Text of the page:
Enhance Cloud Security Posture Management with Confidential VM


The public cloud attracts enterprise customer adoption with its convenient deployment of services and abundant choices of configuration. However, while public cloud service providers offer extensive security for their hosting services, some still debate its trustworthiness and consider them an “untrusted boundary.” Sensitive data is processed by the Cloud Service Provider (CSP), typically in a multi-tenant environment, posing significant risks if a security breach were to occur. Therefore, enterprise may choose to store sensitive data and secrets in the private cloud, which is considered within the “trusted boundary”. Often these secrets are stored in Hardware Security Module (HSM) or software Key Management System (KMS) such as HashiCorp Vault.

One critical problem faced by customers is that there exists a “trust gap” between the public cloud and the private cloud. Although data stored in the private cloud can be considered secure, in most cases, customer applications are deployed and run in the public cloud and require secrets such as private keys to perform functionality. Is it possible to ensure that sensitive data can be securely communicated between the “trusted boundary” (private cloud) and the “untrusted boundary” (public cloud)? Recently, Confidential Virtual Machine (VM) technology has been introduced by leading CSPs which can significantly improve cloud security posture. A Confidential VM is a VM created on a platform that supports confidential computing using trusted computing technologies, such as Intel® Software Guard Extensions (Intel® SGX). As enterprises move more services into the public cloud, more secrets will be exposed to these application workloads. Confidential VM provides an extra security mechanism that is necessary to protect this sensitive data in the public cloud.

How can a public cloud instance attest that it is a Confidential VM? Is it possible to prevent secrets from being sent to a non-confidential, traditional VM? This requires a new attestation solution which needs to work with secrets managers, HSMs, and key management services across public and private clouds. This article presents a new security mechanism to connect the Confidential VM in the public cloud with the trusted private cloud. A validated solution to solve the “trust gap” problem by leveraging Intel Confidential Computing technology (Intel SGX empowered Confidential VM), Intel® Security Libraries (Attestation Service and Key Broker Service), and the HashiCorp Vault Key Management System is proposed.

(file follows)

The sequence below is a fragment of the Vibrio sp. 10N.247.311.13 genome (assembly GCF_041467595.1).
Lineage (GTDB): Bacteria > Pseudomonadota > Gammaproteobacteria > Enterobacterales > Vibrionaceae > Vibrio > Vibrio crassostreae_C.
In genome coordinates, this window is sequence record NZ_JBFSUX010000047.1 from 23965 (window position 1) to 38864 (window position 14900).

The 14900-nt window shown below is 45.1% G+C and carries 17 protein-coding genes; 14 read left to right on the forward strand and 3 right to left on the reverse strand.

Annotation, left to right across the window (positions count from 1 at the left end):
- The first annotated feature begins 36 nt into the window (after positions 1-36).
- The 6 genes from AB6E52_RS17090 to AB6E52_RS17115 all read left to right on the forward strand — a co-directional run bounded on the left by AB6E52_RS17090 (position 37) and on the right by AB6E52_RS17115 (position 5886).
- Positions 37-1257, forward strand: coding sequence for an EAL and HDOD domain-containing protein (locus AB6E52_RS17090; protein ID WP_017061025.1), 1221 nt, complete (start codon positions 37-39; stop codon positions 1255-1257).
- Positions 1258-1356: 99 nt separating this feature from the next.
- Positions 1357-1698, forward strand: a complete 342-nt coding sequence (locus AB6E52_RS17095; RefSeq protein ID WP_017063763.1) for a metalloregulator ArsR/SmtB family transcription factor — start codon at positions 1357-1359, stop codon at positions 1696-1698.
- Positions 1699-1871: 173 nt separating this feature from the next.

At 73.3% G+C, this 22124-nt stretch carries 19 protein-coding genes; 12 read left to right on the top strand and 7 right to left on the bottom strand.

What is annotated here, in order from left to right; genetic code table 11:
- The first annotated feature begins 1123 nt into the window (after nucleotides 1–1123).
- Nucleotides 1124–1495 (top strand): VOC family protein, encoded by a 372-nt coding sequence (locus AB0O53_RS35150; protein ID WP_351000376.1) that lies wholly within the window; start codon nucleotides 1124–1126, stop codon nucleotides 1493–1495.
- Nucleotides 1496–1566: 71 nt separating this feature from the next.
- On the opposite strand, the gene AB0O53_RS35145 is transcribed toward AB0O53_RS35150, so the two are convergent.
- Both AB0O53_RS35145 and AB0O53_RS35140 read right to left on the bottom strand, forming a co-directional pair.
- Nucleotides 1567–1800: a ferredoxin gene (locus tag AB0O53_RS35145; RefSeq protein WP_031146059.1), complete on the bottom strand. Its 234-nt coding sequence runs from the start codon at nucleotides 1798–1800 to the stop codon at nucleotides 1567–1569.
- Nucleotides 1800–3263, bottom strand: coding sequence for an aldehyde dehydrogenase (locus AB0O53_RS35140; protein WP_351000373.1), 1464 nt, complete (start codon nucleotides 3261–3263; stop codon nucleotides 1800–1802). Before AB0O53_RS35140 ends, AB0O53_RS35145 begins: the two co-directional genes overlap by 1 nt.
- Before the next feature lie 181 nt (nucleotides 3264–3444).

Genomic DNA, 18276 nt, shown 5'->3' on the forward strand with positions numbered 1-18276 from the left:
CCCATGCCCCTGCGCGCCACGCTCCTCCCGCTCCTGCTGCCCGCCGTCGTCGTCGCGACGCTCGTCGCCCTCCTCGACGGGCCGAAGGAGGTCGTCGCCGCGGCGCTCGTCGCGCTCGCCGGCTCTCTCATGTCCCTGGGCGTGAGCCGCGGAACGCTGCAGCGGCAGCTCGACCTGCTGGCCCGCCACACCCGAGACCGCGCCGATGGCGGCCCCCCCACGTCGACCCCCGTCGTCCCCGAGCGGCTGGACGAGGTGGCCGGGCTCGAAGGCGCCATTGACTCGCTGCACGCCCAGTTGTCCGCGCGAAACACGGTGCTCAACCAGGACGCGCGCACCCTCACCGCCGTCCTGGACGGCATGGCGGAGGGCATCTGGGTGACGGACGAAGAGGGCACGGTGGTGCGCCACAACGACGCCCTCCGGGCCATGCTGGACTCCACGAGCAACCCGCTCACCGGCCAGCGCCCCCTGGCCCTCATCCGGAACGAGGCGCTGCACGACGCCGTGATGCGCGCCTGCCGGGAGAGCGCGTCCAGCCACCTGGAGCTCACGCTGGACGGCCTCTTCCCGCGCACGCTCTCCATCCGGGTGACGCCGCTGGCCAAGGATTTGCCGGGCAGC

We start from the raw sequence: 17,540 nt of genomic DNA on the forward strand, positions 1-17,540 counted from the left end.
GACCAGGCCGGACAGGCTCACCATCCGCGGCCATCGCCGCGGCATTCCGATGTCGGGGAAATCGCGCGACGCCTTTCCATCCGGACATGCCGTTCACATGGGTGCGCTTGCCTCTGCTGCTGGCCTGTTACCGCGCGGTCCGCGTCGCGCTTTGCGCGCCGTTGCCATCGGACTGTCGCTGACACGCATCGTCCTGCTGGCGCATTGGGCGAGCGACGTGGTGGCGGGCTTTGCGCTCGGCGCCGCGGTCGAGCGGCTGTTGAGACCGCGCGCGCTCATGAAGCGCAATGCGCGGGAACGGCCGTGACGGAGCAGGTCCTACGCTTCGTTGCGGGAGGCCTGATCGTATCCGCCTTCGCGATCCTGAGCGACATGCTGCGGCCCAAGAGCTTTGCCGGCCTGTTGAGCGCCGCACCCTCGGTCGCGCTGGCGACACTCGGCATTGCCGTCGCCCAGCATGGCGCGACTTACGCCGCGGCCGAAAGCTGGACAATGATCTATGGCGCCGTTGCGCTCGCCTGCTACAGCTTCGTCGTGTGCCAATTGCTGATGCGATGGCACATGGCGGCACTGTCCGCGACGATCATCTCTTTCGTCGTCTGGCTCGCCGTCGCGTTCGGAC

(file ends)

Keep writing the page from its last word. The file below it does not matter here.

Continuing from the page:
Cloud Security Posture Management

Why cloud security posture management is important

Cloud Security Posture Management (CSPM) is a continuous process of cloud security improvement and adaptation to reduce the likelihood of a successful attack. It is especially needed for the public cloud environment.

Enterprise use of the public cloud can contain tens of thousands of different regions, accounts, and resources. This size and complexity could easily cause permission misconfigurations that lead to a data breach. For example, in 2019, 540 million member records of a leading social media company were exposed by an unsecure AWS S3 bucket. Besides cloud misconfigurations, the fact that all the data is in the hands of the CSP keeps users from fully controlling the privacy of their data.

Use Confidential VM to improve the security mechanism

Confidential Computing technology uses hardware to isolate data. Data being processed in the memory is protected by the Trusted Execution Environment (TEE). This secure and isolated environment prevents unauthorized access or tampering with applications and data while they are in use. Therefore, Confidential Computing can increase the security level of organizations that manage sensitive data.

Intel® Software Guard Extensions (Intel® SGX) offers hardware-based memory encryption that isolates specific application code and data in memory. Intel SGX allows user-level code to allocate private regions of memory, called enclaves, which are designed to be protected from processes running at higher privilege levels. Intel SGX enables Confidential Computing solutions that allow users to

  • Enhance Confidentiality and Integrity: protects sensitive data even in the presence of privileged malware at the OS, BIOS, VMM, or SMM layers.